Retreats & what to expect

A retreat is an opportunity to deepen our experience of a practice with which we already have some familiarity. Some retreat sessions may include guidance – for the benefit of beginners – but in general teaching is not emphasised as much as meditating to gain deeper familiarity with what has already been understood.

What makes a retreat ‘a retreat’ is the boundaries we put on our activities of body, speech and mind.

‘On retreat we stop all forms of business and extraneous activities in order to emphasize a particular spiritual practice. There are three kinds of retreats: physical, verbal and mental. We engage in physical retreat when, with a spiritual motivation, we isolate ourselves from other people, activities and noise, and disengage from extraneous and meaningless actions. We engage in verbal retreat when, with a spiritual motivation, we refrain from meaningless talk and periodically remain silent. We engage in mental retreat by preventing distractions and strong delusions such as attachment, anger and jealousy from arising, and by maintaining mindfulness and conscientiousness. If we remain in physical and verbal retreat but fail to observe mental retreat, our retreat will have little power. Such a retreat may be relaxing, but if we do not prevent strong delusions from arising even on retreat our mind will not be at peace. However, keeping physical and verbal retreat will help us to keep mental retreat.’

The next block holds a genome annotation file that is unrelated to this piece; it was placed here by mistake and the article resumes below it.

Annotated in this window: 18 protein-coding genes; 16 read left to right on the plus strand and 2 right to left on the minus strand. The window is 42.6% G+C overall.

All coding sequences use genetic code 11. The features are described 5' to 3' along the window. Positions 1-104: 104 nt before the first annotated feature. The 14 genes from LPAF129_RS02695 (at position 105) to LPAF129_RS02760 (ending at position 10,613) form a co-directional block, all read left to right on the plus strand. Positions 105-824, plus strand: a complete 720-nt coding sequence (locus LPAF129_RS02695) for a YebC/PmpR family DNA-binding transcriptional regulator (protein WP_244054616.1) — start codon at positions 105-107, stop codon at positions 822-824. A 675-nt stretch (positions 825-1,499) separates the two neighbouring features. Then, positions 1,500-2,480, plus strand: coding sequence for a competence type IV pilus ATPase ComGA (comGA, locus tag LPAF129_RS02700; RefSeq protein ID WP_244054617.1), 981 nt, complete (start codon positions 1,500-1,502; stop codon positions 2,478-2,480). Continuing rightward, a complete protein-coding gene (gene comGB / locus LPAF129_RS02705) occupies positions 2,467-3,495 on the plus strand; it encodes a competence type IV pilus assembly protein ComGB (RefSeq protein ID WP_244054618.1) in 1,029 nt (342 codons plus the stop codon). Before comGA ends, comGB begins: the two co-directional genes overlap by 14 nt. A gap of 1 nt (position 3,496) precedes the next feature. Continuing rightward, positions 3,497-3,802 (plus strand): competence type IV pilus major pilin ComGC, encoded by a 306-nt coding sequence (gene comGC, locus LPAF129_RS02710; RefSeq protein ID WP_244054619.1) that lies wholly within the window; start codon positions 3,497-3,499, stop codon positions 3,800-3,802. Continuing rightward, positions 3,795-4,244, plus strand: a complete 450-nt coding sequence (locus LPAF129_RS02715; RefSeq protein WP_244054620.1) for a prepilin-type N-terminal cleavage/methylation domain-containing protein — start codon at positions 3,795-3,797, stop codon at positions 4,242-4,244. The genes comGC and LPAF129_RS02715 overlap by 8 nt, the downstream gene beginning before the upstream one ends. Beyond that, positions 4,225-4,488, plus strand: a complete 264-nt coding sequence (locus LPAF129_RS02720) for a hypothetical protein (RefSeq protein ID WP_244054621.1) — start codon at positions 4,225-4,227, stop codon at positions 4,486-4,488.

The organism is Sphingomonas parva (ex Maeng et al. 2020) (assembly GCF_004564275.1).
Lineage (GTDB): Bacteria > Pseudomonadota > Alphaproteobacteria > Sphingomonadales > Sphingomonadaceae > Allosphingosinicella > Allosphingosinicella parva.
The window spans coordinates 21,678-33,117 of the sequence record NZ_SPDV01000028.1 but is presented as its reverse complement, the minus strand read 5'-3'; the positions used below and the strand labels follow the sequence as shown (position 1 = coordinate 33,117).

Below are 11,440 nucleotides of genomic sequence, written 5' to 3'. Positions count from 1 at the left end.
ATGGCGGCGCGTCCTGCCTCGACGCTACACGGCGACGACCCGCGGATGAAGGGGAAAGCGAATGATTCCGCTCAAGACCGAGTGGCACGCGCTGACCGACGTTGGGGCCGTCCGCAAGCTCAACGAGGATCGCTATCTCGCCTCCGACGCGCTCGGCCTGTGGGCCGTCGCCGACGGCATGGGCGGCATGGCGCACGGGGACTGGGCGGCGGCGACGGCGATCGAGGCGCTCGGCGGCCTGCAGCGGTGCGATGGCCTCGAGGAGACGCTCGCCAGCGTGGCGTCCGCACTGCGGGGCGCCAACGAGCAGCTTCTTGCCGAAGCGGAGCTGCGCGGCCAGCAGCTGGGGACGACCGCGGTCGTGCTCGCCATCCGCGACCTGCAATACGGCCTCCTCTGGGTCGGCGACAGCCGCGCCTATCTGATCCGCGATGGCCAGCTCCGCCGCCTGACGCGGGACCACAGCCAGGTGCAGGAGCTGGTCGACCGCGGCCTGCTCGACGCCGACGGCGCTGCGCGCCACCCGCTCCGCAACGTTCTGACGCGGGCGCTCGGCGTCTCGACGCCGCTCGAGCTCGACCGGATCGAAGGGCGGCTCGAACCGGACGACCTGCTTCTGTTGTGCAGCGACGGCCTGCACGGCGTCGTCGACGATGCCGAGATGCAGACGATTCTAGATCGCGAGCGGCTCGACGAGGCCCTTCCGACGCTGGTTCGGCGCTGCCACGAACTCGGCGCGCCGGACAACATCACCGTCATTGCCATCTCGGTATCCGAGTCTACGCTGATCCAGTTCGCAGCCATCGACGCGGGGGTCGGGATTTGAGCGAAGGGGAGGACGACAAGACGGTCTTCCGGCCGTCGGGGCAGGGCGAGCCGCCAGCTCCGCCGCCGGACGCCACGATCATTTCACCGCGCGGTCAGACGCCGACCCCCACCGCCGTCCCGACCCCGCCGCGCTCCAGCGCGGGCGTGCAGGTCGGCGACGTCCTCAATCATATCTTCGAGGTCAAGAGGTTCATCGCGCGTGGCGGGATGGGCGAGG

Geshe Kelsang Gyatso, in New Guide to Dakini Land

Retreats at Drolma Centre

Certain retreats are held throughout the year to deepen our experience on essential Buddhist teachings. If you are attending a retreat for the first time please let us know in advance that you’re coming. We will explain what to expect and how to make the most of your opportunity to attend the sessions.

Please see our Events and Retreats pages for details of forthcoming retreats.

Lamrim or ‘Stages of the Path’

‘Lamrim’ is Tibetan for ‘Stages of the path’ [to enlightenment]
The sessions follow the schedule given in the appendix of The New Meditation Handbook. This includes guided meditation and so is ideal for beginners.
These meditations cover the whole of the path to enlightenment. Many of them are helping us to improve our intention towards other beings by improving our love and compassion for them. Others help us to develop concentration and wisdom.

Amitayus Retreat

Amitayus is the Buddha of infinite life. He also bestows merit and wisdom. We traditionally do a few days of ‘The Yoga of Buddha Amitayus’ early in the year.


The practice of going for refuge is the gateway to Buddhadharma. It entails understanding our situation as living beings and recognising that we need help if we are ever to bring our suffering to an end. With the understanding that the Three Jewels that are Buddha, Dharma and Sangha are completely reliable sources of protection from all suffering, we turn to them for help.


A special fasting retreat in conjunction with 1000 armed Avalokiteshvara. This retreat includes prostrations and is an excellent way of purifying negative karma. Attendance at the first (6.30am) session (or taking Mahayana precepts at home at 6.30am if you have taken the precepts before) is required for each day that you want to attend any sessions. To get the most from the retreat it is best to attend all the sessions.

Please contact us to discuss this retreat if you have never attended it before.

Guru Yoga and Mandala Offering

This retreat combines two special practices that help us immeasurably to receive blessings, accumulate merit and develop pure views.


A powerful purification practice to remove the imprints of negative karma from our mind. All our suffering and our obstacles to spiritual progress come from our negative karma. Purifying our mind brings immeasurable benefit.